In this course we will explore the connection between Hamilton-Jacobi PDE, Hamiltonian ODE and Symplectic Topology. Hamiltonian systems of ordinary differential equations appear in celestial mechanics to describe the motion of planets. We regard a Hamiltonian system  completely integrable if there exists a change of coordinates such that our Hamiltonian system in new coordinates is still Hamiltonian but now associated with a Hamiltonian function that is independent of position. For completely integrable systems the new momentum coordinates are conserved and the set of points at which the new momentum takes a fixed vector is invariant for the flow of our system. These invariant sets are homeomorphic to tori in many classical examples of completely integrable systems. According to Kolmogorov-Arnold-Moser (KAM) Theory, many of the invariant tori survive when a completely integrable system  is slightly perturbed. Aubry-Mather Theory construct a family of invariant sets provided that the Hamiltonian function is convex in the momentum variable.  A. Fathi uses viscosity solutions of the associated Hamilton-Jacobi PDE to construct Aubry-Mather invariant measures. Recently there have been several interesting works to understand the connection between Aubry-Mather Theory and Symplectic Topology. The hope is to use tools from Symplectic Topology to construct interesting invariant sets/measures for Hamiltonian systems associated with non-convex Hamiltonian functions. In this course, we also explore the connection between Aubry-Mather Theory and the homogenization phenomena for Hamilton-Jacobi PDEs when the Hamiltonian function is selected randomly according to a translation invariant probability measure.

    Created on Aug 24, 2018 03:42 PM PDT
  20. Lunch with Hamilton:

    Location: MSRI: Simons Auditorium
    Updated on Oct 18, 2018 09:35 AM PDT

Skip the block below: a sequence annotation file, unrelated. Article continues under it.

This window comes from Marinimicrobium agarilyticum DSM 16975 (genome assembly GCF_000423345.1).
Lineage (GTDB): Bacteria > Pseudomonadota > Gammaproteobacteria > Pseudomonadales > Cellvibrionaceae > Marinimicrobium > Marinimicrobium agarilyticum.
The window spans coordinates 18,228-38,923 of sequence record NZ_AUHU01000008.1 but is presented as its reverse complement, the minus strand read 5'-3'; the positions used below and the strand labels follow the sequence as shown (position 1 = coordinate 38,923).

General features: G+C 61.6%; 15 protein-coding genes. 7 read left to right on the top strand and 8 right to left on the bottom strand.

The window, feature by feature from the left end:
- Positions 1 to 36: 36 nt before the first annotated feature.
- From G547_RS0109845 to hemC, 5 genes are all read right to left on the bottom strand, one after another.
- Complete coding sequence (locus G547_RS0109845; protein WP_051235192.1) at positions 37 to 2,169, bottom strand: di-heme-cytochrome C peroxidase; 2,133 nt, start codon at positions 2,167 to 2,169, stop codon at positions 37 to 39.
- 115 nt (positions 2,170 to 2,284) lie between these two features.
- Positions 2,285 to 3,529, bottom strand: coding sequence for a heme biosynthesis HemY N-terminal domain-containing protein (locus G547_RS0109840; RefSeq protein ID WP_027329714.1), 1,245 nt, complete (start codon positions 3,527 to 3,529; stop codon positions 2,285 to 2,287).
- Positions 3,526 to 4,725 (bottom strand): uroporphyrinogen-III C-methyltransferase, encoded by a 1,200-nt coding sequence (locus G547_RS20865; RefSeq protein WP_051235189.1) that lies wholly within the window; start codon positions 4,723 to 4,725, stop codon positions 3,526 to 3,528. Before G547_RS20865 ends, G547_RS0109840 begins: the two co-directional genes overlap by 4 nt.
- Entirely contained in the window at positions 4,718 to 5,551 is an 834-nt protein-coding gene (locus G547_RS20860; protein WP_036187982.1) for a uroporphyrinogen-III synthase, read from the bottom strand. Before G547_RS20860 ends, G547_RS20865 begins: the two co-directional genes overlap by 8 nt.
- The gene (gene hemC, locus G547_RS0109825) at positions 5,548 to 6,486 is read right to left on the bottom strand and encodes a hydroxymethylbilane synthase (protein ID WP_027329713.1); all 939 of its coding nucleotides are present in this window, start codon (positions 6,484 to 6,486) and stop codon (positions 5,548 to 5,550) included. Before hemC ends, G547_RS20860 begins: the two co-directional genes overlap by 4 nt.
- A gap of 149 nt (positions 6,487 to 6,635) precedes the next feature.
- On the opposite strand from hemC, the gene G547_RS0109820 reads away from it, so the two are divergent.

21. Chancellor Course: Topics in Analysis

    Location: UC Berkeley: Evans Hall, Room 748
    Speakers: Wilfrid Gangbo (University of California, Los Angeles)

    This is a graduate level course, to cover some of the analytical aspects of Mean Field Games. In the recent years, the number of areas of applications of the Mean Field Games theory have exploded, especially because the theory provides the simplest method to handle control problems with several agents. This includes communication networks, data networks, power systems, crowd motion, trade crowding and learning in Mean FieldGames. Despite the recent pioneer work by Cardialaguet–Delarue–Lasry–Lions, the theoryof Mean Field Games is not yet out of its infancy. We will briefly cover the needed stochastic analysis aspect at the undergraduate course level. Other useful geometric concepts will be briefly mentioned in order to quickly get to the heart of the matter.

    This course will be taught by visiting Chancellor's Professor Wilfrid Gangbo.

    Updated on Aug 17, 2018 03:30 PM PDT
  22. Weak KAM Theory, Homogenization and Symplectic Topology

    Location: UC Berkeley Math
    Speakers: Fraydoun Rezakhanlou (University of California, Berkeley)

    In this course we will explore the connection between Hamilton-Jacobi PDE, Hamiltonian ODE and Symplectic Topology. Hamiltonian systems of ordinary differential equations appear in celestial mechanics to describe the motion of planets. We regard a Hamiltonian system  completely integrable if there exists a change of coordinates such that our Hamiltonian system in new coordinates is still Hamiltonian but now associated with a Hamiltonian function that is independent of position. For completely integrable systems the new momentum coordinates are conserved and the set of points at which the new momentum takes a fixed vector is invariant for the flow of our system. These invariant sets are homeomorphic to tori in many classical examples of completely integrable systems. According to Kolmogorov-Arnold-Moser (KAM) Theory, many of the invariant tori survive when a completely integrable system  is slightly perturbed. Aubry-Mather Theory construct a family of invariant sets provided that the Hamiltonian function is convex in the momentum variable.  A. Fathi uses viscosity solutions of the associated Hamilton-Jacobi PDE to construct Aubry-Mather invariant measures. Recently there have been several interesting works to understand the connection between Aubry-Mather Theory and Symplectic Topology. The hope is to use tools from Symplectic Topology to construct interesting invariant sets/measures for Hamiltonian systems associated with non-convex Hamiltonian functions. In this course, we also explore the connection between Aubry-Mather Theory and the homogenization phenomena for Hamilton-Jacobi PDEs when the Hamiltonian function is selected randomly according to a translation invariant probability measure.